Early in this story... But, this may become BIG!
 

pmbug

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The pictures are interesting. From the views of the cut, it appears that the diameter of the tungsten rods are nearly equal to the height of the gold bar - there isn't a lot of space between the rods and the top or bottom of the bar. How did they manage to drill original, stamped bars so close to the surfaces and avoid breaking through where the surfaces were stamped?

It would have been nice if they had shown pics of the (sealed) ends of the bar.
 

Island_Dweller

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Thanks escobar, I always like to check out more than one side of a story.

As for KidDynamite, I think he is clearly wrong on a couple of counts.

First of all, gold is very maleable and this bar was snipped not cut which could account for what he calls the missing 7%.

Secondly, He says that their website was just put up which a poster debunked by showing older posts.

I think there was something else about his story I thought was goofy, but I can't bother to go back and read it again.

Anyway, I really don't care if it is or isn't true from an investing point of view. I'm mostly interested in the mechanics of the forgery.

Also, as far as I know there have only been two photographed forgeries, not much when you consider the volume of gold.

Finally, if this story was planted as mister Dynamite suggests. I think the most likely culprits would be TPTB. Why? To scare you out of gold, of course, so if Mr Dynamite is correct, it sounds bullish for gold to me.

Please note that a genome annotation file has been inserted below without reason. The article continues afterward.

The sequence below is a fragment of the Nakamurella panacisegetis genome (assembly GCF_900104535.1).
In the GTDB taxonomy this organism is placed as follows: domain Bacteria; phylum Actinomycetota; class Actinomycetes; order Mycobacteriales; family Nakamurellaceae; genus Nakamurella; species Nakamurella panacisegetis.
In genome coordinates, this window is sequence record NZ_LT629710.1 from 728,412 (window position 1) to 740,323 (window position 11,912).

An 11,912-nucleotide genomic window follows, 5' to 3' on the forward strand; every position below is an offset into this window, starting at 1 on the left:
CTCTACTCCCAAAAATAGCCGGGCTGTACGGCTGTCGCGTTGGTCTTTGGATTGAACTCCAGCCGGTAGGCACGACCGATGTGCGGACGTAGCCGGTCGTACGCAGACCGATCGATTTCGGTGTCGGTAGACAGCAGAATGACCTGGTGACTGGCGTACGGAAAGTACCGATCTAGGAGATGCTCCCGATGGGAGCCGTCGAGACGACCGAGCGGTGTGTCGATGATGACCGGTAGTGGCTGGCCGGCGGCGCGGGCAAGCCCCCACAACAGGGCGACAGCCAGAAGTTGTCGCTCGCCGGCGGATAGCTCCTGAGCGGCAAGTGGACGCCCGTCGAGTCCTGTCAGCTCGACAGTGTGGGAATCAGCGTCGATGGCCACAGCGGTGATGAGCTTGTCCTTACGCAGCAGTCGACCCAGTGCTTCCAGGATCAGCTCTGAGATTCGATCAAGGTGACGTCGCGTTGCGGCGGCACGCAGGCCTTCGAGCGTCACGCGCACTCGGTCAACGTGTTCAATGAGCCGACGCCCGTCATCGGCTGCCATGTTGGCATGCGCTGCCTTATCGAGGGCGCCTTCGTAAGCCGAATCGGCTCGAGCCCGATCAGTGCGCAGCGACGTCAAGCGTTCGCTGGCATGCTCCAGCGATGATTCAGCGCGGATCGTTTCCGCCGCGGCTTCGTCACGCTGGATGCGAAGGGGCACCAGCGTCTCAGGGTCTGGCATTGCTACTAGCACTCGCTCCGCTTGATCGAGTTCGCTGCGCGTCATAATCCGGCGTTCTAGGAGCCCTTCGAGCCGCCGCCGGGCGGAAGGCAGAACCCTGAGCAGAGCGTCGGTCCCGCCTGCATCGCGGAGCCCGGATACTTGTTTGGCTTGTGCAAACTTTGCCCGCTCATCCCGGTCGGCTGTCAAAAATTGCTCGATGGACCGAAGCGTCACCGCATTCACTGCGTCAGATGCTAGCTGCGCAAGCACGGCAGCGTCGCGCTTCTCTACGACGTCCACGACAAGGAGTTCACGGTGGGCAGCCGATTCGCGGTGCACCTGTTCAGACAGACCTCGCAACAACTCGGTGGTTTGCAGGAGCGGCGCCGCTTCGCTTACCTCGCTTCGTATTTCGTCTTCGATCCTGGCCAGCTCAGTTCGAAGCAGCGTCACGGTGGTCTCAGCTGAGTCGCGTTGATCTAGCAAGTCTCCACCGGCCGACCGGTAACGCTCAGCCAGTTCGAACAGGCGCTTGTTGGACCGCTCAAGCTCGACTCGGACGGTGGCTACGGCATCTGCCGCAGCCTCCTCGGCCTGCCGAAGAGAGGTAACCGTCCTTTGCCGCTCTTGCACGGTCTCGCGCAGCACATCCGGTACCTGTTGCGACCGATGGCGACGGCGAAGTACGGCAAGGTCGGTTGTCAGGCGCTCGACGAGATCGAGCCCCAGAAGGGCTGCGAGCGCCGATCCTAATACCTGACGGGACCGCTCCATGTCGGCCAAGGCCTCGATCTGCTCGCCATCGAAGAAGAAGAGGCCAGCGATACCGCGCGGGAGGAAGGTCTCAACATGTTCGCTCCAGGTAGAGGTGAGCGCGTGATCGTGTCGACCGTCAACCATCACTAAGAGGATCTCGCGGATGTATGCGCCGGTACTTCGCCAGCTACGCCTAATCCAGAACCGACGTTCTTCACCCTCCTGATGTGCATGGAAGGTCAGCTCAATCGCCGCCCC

Cheers
 
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Renewed Investor

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This story doesn't surprise me. I'd bet that Lord Rothschild took the real Gold from teh UK reserves long ago.
 

pmbug

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I have my own questions about the images/story, but I have to comment that the peeps on that site exude a strong sense of moral superiority over "stupid conspiracy loving gold bugs" and a shocking display of hypocrisy in mirroring that which they mock to the other extreme. They posted rampant speculation (much of which was demonstrably false) in an effort to show up folks. I don't care much for their style.
 

ancona

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I am quite sceptical about this whole thing. Why go through all the trouble with a small bar and not go all in with a 400 ounce COMEX bar? If you're going in......go all in.

Another thing, it looks like this was cut open with a bolt cutter, which begs the question, "Where did they get bolt cutters that could cross cut pure tungsten? This is some incredibly hard shit, and ordinary tools cannot cut through it. I'll defer to DCFusor on the physics of it all, but it's too hinky for me. In addition, if this bar was "snipped" the tungsten bars would be pinched and flattenned where teh bolt cutters forced their jaw through it. Ever use a pair of Kleins to cut a big wire? The ends come out all flattenned. That didn't happen here.
 

DCFusor